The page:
Sony did similar things when they were releasing benchmarks of the Playstation 2 -- they turned off all lights in the room, and rendered a black triangle polygon in a black room. The numbers were amazing. But they weren't real at all.

    So yeah. PSP Battery Life: 90 minutes. This drops further if you enable WIFI.

    Q: How long does the PSP's battery last?


    A: The short answer is that it depends on what you're doing. The longer answer is that Sony has stated that the battery should last around six hours. With simpler-looking games, like Lumines or Mahjong Fight Club, that definitely seems to be the case. But with more graphically intensive games, like Ridge Racers, the battery doesn't last quite as long. Based on our estimates and a few battery-draining tests, Ridge Racers seems to last somewhere between 90 minutes and three hours. Playing with the wireless networking switch flipped on will also further reduce your battery life. The system has an auto-sleep function that stops the wireless drain, but that switch is there for a reason. Turn it off when you're not using it.
  • provided it's enough for me to get my Lumines [lumines.jp] on.
  • by thatguywhoiam (524290) on Monday December 13, 2004 @06:37PM (#11076610)
    I too have been looking around at the various 'reviews' popping up online. The PSP looks pretty nice, but everyone should keep in mind that they are not really aimed at the same audience.

    The PSP is overpowered as a game machine. Obviously Nintendo knows the magic formula for handheld games is to keep it simple, innovate with the control scheme, and keep your battery life up at the expense of nearly everything else. As a pure game machine, the NDS probably wins in the long run (literally).

    However - and its a big however - the PSP is not just a game machine. Sony has made some gut-wrenching design decisions (for them, anyways) to keep this thing open to its users... and the result is actually aimed more at the nascent phone game market, the GameBoy market, the portable audio and video market, and the wireless connectivity market. Its trying to carve a new niche, and this is exactly what Sony is good at.

    Witness: a plain USB port with full standards-compliant access to the memory card as a drive volume. Regular folders named with things like 'photos' and 'music'. The screen - which is much better than the DS - is something I could easily see as superior against an iPod Photo. WiFi - the verdict is still out on how this will expand - but its standard, and not some proprietary version. MP3 support, also a major shift from Sony's ATRAC3 (although I guess it will play that too).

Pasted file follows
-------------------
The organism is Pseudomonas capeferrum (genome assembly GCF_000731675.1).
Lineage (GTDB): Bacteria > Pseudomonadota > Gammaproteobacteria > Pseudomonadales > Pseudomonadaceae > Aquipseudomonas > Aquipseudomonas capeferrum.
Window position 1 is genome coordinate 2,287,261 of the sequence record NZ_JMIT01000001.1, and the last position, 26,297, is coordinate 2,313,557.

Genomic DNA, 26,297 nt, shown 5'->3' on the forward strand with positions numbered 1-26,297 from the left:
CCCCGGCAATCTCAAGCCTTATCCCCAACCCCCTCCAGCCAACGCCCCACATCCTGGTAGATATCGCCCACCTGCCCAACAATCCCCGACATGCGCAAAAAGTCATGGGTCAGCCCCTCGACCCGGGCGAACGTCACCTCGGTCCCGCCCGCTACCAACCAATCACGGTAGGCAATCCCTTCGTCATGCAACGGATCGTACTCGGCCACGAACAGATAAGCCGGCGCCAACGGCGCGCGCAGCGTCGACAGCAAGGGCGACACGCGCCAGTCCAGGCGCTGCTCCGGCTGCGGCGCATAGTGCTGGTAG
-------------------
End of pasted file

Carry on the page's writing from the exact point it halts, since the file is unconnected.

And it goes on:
And finally let us not ignore the fact that it ships with white headphones. This can mean only one thing: invasion.

    As for battery life, it looks pretty good to me, as I rarely play my PS2 for more than 3 hours (ahem) at a time... but that is personally a subjective thing. I do think its still to early to measure realistically as it will likely go up as programmers learn the tricks necessary to optimize/minimize battery drain. (Of course it might go down again as they all try to compete with Metal Gear Acid).

    And finally, if you can find a plug, the game equation vs. the DS is a no-brainer if you ask me (peanut gallery: no one did.). The PSP is more capable graphically and those optical cartridges will lay waste to the tiny memory storage of a DS cartridge. The impromptu WiFiLAN party will rock with one of these.

    So for me - the DS is neat, I like it. But I've never bought a GameBoy or any other portable game system because I don't want to carry just one gadget for that specific purpose. If it keeps some music, my picures (in a nice display), plays movies and really cool games, and does even a little WiFi access.. hell yeah, I'll take one.

  • The least the poster could do is make "PSP" a link to the product's official site for people who don't know every single Acronym Of The Week(tm)...
  • Come on people the PSP is a portable CD based handheld with an intensive GPU and a WI-FI its not like a palm, ds, gba,ngage etc e of course the battery lasts a lot less than in any other device! it has rotating spinning disk! if thats an impediment for you DONT BUY IT. We are completely aware of the battery problem, ok?

    If you think the system is going to "tank" stop worrying, its already sold out in Japan(although it was a limited release) and apparently it will sold out in America as well, theres a good
  • Many here have been raising the spectre of the infamously battery hungry Sega Game Gear with respect to PSP battery life. But I don't think that we're going to see a replay of the GG failure not so much because the PSP will have stellar battery life, but because our cultural expectations have changed. One poster here made mention of all of the things that he/she has to charge daily, cell phone, mp3 player, and laptop.

    In other words, we're used to charging things up every day! And since the PSP has a rechar